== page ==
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the Legacy continues…………………….
Gregory R. Mann, Ph.D. {ret.}

Wolf Eel

“Anarrhichthys ocellatus”

Wolf Eels look more or less normal-sized down to their neck and then their bodies just keep going, with thick, muscular waves of tail stretching nearly 8 feet behind them. Adults wind those long bodies into caves and crevices, sticking just their heads out and waiting for something crunchy to swim by. They love to eat crabs, urchins and shellfish and are not “eels” in the true sense of the word. Wolf Eels occur in shallow water to as deep as 740 feet. They swim by making deep S-shapes with their bodies, like a snake moving across the ground. Its name originates from the greek word Anarhichas, a fish in which the Wolf Eel resembles and the latin word ocellatus which means eye-like spots. This slender fish is gray as a rain cloud, with large heads and dark spots over their backs. Males have thick jaws and a bulging forehead. Combined with their long, snaggly front teeth they look ferocious, but Wolf Eels tend to be aggressive only to other Wolf Eels. They mate for life and the pair takes special care of its eggs as they develop. Beginning around age seven, the female lays up to 10,000 eggs at a time, then coils around them and uses her body to shape the eggs into a neat sphere roughly the size of a grapefruit. When she’s settled, the male coils around her as an added layer of protection. The female continues massaging the eggs periodically as they develop, helping to circulate water around the eggs to keep them supplied with oxygen which take about four months to hatch. Though adults are nearly always found around shelter, the Wolf Eel spends its early life in open water.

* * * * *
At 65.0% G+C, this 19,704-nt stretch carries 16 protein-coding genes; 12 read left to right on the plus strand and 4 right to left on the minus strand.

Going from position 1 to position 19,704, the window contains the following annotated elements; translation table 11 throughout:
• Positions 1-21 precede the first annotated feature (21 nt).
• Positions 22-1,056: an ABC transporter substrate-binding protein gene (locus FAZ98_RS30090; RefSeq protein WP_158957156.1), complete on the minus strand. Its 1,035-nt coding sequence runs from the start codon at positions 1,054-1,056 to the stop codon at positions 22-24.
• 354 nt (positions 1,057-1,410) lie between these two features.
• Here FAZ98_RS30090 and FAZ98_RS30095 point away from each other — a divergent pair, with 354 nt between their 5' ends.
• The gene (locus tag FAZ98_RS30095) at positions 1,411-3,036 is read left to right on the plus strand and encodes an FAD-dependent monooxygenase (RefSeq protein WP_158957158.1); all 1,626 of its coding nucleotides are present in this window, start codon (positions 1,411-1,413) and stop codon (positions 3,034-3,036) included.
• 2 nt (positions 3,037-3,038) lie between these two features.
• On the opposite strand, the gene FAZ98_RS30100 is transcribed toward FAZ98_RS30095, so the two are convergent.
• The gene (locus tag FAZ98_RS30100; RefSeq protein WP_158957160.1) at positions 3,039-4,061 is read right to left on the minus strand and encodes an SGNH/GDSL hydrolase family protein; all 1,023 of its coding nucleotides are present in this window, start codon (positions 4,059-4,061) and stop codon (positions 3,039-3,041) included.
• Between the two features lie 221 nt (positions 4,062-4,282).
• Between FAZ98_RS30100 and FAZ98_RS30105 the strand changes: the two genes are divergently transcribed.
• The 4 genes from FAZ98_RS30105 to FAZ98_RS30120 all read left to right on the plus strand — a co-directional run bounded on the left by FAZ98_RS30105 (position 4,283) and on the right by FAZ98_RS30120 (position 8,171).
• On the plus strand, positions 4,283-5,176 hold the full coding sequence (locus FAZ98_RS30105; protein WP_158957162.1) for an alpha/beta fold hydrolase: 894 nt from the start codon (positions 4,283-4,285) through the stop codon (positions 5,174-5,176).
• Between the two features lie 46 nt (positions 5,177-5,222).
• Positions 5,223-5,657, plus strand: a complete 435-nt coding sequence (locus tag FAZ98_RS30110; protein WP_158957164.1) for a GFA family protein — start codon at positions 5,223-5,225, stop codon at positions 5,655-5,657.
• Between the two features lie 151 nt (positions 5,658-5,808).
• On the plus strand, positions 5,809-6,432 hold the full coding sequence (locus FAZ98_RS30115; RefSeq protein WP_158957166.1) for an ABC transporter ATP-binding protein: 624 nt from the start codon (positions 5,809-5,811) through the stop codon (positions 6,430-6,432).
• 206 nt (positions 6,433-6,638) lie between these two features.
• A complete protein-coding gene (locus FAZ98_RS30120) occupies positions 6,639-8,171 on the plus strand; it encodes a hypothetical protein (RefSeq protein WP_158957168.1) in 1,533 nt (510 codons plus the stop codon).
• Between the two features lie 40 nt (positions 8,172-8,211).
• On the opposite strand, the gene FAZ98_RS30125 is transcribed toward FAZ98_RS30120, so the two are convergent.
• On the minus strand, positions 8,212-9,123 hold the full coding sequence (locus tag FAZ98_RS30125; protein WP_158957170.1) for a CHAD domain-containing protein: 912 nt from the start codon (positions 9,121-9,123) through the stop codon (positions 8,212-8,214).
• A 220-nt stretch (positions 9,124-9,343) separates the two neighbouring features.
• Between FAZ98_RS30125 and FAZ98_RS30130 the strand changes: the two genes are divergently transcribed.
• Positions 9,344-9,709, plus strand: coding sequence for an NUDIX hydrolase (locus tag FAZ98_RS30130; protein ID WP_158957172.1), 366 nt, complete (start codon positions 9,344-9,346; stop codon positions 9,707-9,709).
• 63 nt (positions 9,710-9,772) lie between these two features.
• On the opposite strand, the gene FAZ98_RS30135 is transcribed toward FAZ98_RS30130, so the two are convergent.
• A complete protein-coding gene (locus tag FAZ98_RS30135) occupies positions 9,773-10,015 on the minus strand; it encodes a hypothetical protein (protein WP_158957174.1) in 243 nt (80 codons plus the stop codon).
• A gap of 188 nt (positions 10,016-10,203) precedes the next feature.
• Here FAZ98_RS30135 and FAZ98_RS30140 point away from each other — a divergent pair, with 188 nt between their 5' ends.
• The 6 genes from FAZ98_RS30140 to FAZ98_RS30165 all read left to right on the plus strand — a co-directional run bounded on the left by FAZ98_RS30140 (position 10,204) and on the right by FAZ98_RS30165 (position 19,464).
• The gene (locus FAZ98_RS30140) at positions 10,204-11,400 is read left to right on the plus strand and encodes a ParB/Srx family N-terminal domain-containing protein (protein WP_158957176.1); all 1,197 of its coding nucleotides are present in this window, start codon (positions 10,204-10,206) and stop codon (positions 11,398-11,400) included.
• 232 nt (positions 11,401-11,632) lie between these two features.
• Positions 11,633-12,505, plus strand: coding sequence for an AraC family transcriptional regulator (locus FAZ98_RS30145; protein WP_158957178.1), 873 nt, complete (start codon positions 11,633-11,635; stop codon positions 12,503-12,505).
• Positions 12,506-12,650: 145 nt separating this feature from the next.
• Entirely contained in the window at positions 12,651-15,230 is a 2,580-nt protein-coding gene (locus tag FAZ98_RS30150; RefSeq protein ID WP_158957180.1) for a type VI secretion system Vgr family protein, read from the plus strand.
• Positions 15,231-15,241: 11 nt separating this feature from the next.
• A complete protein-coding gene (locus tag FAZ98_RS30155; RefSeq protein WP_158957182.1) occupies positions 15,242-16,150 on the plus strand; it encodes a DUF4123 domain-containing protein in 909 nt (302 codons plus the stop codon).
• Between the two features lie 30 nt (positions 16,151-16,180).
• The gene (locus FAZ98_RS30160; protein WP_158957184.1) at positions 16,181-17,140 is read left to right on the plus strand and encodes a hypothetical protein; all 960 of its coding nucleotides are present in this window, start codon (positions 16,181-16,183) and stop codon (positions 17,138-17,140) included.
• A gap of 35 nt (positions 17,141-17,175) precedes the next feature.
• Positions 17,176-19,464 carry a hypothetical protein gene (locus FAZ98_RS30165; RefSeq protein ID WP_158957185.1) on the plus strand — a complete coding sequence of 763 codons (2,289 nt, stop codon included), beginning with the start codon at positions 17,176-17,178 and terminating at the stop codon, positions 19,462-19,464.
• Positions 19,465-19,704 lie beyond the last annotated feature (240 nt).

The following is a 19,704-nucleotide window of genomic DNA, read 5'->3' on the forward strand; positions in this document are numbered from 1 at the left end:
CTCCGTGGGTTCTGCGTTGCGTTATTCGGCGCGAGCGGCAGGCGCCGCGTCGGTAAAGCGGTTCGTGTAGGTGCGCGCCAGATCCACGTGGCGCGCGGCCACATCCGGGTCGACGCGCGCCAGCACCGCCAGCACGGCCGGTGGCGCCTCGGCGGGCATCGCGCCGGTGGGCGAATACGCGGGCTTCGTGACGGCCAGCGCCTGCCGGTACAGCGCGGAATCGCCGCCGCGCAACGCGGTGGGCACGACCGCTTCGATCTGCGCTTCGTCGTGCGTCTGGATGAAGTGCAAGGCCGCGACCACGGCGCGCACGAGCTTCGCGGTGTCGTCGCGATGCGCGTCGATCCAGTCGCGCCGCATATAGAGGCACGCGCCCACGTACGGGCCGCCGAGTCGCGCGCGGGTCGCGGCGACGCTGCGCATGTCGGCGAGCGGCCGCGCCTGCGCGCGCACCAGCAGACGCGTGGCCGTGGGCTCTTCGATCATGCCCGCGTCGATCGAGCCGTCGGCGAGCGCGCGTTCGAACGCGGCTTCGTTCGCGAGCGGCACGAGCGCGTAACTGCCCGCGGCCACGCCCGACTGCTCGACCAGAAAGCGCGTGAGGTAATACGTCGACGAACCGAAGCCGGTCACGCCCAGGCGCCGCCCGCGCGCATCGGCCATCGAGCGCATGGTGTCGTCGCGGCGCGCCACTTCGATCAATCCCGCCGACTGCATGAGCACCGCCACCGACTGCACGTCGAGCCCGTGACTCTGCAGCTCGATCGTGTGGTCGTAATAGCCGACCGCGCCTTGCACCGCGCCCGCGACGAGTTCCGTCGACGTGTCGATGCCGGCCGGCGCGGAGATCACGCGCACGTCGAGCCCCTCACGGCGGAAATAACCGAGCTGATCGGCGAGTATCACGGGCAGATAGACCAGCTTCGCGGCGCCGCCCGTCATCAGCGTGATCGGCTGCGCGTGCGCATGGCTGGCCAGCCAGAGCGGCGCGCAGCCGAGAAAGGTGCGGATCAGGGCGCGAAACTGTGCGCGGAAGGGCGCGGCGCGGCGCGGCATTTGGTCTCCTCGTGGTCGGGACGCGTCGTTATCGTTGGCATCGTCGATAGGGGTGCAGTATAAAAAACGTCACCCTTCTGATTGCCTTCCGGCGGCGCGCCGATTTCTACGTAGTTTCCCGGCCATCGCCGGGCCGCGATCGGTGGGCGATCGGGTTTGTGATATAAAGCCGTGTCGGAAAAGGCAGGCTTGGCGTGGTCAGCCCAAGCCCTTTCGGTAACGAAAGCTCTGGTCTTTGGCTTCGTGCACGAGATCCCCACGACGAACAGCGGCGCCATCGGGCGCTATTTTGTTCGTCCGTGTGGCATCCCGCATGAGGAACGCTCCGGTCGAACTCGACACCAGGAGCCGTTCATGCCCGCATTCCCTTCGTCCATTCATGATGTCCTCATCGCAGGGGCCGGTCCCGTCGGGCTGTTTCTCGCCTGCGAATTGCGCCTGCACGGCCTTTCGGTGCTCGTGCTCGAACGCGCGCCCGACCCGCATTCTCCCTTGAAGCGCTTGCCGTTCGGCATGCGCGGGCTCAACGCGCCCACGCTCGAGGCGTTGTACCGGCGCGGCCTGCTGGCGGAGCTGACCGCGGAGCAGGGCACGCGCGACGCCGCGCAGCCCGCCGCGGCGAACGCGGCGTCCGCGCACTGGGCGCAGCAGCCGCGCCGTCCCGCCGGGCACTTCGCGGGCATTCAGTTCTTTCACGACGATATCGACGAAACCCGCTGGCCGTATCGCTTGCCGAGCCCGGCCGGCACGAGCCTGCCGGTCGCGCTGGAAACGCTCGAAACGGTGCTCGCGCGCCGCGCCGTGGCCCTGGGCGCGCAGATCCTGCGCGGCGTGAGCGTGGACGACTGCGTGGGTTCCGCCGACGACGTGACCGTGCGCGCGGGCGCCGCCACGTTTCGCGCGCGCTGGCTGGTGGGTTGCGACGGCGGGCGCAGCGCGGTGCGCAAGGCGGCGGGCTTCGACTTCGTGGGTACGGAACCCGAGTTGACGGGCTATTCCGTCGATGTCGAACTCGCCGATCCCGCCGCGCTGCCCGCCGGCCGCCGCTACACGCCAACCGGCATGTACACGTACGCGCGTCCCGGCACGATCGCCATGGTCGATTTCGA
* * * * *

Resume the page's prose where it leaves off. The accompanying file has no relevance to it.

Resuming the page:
After eggs hatch, the little 1.6 inch larvae float away on currents, eating tiny animals including copepods and other zooplankton. Next they enter a free-swimming “pelagic” phase which they spend in the middle depths of the ocean. As the juvenile Wolf Eels mature into young adults, they move to shallower water and wander the sea bottom looking for food. Once they find a mate and a suitable hideout in a rocky reef they settle down, typically to spend the rest of their lives there. Young Wolf Eels wear an attractive bright orange that fades as they mature. Even in their first few days of life they are hunters, watching the water for drifting prey. To strike, the little Wolf Eels bend their tiny bodies into a sideways S-shape and then lunge at their prey. Young Wolf Eels don’t have the powerful molars that adults use to crush shellfish; they stick to catching fish with their long canine teeth. In the wild, Wolf Eels eat hard-shelled animals like crabs, sand dollars and sea urchins. They grab these in their jaws and use the broad molars in the back of their mouths to crunch through the shells. At all ages they seem to have great appetites. Baby Wolf Eels in captivity may eat up to 100 herring larvae at a time. Captive Wolf Eels in their bottom-wandering phase of life, have eaten as many as 24 Dungeness Crabs in a single day. You might not think many animals could threaten an 8 foot long fish that lives coiled inside a jumble of rocks with only its fearsome snout poking out but Harbor Seals can. A trio of Marine Biologists filmed a Harbor Seal in 1988 at Point Lobos about 10 miles south of Monterey, surface with a live Wolf Eel wriggling in its teeth. As the scientists watched, the seal subdued the Wolf Eel and ate it for lunch. Different predators go after the young.  Both Rockfish and Kelp Greenling will eat unguarded Wolf Eel eggs.

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